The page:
Crimson Crush tomato

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juvenal

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Crimson Crush tomato
« on: November 14, 2018, 14:09 »
Another plug for Crimson Crush tomato.

I've been eating them for 14 weeks, and ate the last today.

Grown from seed sown under clingfilm (APR 7) and germinated in kitchen. Then into cold conservatory.  Planted out onto stakes (MAY 20) on a standard allotment. Picked first fruit JULY 20.

Picked the last green fruit just before the cold nights hit and ripened them in a cold conservatory.

Huge crop, no blight or problems. This is the third year they've done me proud.

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Plot 1 Problems

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Re: Crimson Crush tomato
« Reply #1 on: November 14, 2018, 14:28 »
How did they do blight-wise last year when it was a much wetter and humid summer?

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jaydig

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Re: Crimson Crush tomato
« Reply #2 on: November 14, 2018, 14:39 »
How did they do blight-wise last year when it was a much wetter and humid summer?
I've grown them for three years now, and never had a problem with blight, with a continuing crop into November in all three years.  I have also grown Mountain Magic, a smaller, blight resistant tomato for the past two years.  The only thing I would note is that this year, with the long, hot summer, although I kept the tomatoes on the plot watered as best I could, the Crimson Crush did show a bit of blossom end rot, but the Mountain Magic sailed through perfectly, as well as both  varieties showing no signs of blight.
For next year there is yet another variety of the "Crimson" family which is Crimson Blush, a large, beefsteak tomato, so I'm going to give this a go alongside the other two.

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sunshineband

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Re: Crimson Crush tomato
« Reply #3 on: November 14, 2018, 15:10 »
I like the look of Crimson Blush too... Crimson Crush has been excellent regardless of blight/ cooer conditions or this year's baking hot weather.

Mountain Magic & Ferline alos did well this Summer
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Plot 1 Problems

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Re: Crimson Crush tomato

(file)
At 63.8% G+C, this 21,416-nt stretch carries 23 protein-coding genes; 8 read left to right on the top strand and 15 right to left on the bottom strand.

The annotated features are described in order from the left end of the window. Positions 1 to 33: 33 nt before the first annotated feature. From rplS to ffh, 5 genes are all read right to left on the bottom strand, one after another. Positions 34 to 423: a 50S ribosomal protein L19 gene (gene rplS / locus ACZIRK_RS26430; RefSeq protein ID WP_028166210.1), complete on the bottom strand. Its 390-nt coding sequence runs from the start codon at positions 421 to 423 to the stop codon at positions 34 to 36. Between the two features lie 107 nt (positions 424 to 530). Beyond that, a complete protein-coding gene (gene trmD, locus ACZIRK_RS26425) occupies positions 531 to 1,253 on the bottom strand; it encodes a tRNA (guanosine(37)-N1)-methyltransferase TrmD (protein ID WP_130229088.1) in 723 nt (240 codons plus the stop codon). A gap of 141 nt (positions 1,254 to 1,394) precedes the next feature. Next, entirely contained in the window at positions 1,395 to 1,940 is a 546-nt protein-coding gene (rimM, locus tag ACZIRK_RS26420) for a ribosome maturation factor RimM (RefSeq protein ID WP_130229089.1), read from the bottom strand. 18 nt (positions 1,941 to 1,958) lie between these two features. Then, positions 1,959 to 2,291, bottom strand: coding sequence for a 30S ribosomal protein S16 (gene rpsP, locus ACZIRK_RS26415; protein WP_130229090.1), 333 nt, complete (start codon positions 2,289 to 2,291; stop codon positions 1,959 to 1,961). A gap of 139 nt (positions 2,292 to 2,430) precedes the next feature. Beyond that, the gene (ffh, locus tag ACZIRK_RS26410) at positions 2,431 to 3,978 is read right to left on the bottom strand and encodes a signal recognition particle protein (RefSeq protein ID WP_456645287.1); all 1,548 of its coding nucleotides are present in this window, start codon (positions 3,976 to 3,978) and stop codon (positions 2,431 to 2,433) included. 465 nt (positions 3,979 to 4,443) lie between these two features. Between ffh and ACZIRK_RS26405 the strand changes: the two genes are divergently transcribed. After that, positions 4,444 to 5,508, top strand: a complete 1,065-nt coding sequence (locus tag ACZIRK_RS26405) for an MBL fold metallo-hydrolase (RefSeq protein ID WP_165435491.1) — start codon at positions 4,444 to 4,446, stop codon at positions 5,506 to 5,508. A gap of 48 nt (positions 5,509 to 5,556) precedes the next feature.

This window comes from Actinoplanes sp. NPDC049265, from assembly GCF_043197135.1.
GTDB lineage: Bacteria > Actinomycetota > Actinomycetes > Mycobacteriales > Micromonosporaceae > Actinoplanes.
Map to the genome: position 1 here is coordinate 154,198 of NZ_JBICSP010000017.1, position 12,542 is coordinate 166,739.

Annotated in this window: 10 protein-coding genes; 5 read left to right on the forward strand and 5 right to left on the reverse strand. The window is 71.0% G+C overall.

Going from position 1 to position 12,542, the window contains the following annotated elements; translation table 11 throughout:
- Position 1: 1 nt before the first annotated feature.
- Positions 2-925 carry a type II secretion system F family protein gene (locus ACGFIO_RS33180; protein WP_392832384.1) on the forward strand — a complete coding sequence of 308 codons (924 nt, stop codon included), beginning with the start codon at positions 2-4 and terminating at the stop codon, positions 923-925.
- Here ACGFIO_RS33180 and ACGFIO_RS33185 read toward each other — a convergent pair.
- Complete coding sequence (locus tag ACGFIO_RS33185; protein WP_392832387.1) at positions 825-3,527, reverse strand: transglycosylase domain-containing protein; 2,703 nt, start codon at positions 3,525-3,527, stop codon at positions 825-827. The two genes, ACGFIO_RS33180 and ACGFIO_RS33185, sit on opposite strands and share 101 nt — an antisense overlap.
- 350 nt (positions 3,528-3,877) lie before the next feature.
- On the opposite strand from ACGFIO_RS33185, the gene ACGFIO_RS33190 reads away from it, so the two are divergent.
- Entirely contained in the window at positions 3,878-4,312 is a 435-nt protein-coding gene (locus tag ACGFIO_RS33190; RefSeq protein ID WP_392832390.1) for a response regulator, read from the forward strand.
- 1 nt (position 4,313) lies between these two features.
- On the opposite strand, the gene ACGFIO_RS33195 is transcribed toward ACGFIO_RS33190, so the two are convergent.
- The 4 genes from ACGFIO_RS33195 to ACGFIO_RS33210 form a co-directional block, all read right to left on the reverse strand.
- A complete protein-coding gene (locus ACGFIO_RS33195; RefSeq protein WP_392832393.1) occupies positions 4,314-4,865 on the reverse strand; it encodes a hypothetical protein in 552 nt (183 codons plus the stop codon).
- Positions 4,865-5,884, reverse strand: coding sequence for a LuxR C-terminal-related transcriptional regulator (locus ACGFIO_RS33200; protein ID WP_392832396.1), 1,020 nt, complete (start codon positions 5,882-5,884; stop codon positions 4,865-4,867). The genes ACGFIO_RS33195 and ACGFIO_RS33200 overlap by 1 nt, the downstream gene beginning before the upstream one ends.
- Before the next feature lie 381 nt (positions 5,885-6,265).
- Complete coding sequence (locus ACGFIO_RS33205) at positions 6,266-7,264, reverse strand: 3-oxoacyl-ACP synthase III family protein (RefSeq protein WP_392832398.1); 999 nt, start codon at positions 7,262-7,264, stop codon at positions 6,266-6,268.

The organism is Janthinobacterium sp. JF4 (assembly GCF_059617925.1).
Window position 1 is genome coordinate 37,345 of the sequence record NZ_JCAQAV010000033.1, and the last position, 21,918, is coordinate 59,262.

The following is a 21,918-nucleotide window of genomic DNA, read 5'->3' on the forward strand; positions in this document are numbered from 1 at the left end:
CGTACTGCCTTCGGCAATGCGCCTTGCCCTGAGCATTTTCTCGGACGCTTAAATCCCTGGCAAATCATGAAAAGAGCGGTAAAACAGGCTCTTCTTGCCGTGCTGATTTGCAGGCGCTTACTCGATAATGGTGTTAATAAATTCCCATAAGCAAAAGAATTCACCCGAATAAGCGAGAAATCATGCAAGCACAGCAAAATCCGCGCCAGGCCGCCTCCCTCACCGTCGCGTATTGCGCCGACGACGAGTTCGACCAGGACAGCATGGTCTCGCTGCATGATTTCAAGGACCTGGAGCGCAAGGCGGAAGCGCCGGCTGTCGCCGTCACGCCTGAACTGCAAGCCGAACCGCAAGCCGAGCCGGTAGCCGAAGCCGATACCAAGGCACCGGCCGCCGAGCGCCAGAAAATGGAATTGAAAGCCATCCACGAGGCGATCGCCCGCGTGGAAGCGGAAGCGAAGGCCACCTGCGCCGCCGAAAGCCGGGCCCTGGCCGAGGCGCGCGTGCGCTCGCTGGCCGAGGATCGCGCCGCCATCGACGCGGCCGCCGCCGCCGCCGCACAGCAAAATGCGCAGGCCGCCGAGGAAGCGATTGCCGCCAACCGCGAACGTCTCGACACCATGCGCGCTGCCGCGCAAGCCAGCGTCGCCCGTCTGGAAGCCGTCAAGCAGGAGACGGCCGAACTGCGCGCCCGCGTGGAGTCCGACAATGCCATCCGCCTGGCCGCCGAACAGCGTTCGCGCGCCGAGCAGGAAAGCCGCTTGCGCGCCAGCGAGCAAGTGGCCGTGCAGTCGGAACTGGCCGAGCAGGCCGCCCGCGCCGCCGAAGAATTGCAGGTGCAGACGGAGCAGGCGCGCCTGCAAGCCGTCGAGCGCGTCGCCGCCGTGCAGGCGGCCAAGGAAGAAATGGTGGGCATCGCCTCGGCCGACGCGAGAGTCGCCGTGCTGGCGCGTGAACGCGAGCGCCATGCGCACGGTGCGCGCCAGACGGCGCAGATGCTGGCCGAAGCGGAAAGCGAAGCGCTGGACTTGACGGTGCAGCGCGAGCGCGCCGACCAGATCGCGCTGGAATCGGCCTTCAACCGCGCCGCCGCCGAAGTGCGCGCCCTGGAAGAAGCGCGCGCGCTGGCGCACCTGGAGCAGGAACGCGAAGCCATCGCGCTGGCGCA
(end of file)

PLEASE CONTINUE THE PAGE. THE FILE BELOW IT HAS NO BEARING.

« Reply #4 on: November 14, 2018, 19:29 »
Thanks for that! I grow all my toms in the tunnel, but I know a few people who have virtually given up on toms because of blight and I'll recommend Crimson Crush for them next year :)

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Growster...

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Re: Crimson Crush tomato
« Reply #5 on: November 14, 2018, 20:29 »
I've been running an experiment since getting some Crimson Crush a few years ago.

We saved the seed each year, and watched several plants grow normally, while some reverted, and weren't that good!

But none of them got blight, so there was some sort of result! This year we didn't grow more than half a dozen, but they all thrived, so taking seed each year can work, even on less than a full complement of plants!

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juvenal

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Re: Crimson Crush tomato
« Reply #6 on: November 14, 2018, 23:55 »
How did they do blight-wise last year when it was a much wetter and humid summer?

No problems.

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DHM

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Re: Crimson Crush tomato
« Reply #7 on: November 15, 2018, 04:51 »
Reading with interest since the blight incident on our plot this year... sound too good to be true; great flavour, size & zero blight?

I've read these are indeterminate but can be grown as bush types owing to the small number of side shoots, has anyone tried growing them as a bush type? What was the yield like?

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jaydig

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Re: Crimson Crush tomato
« Reply #8 on: November 15, 2018, 10:21 »
I haven't actually grown them as a bush on purpose, but I have two allotments and due to family commitments this year, I didn't have as much time to spend on the plot.  Consequently the Mountain Magic in particular got away from me a bit, so I just let them do their own thing and grow as bushes,and they produced masses and masses of fruit, so much so that I was disappearing literally under a "Magic Mountain" of tomatoes. 
Note for next year - grow fewer plants!!



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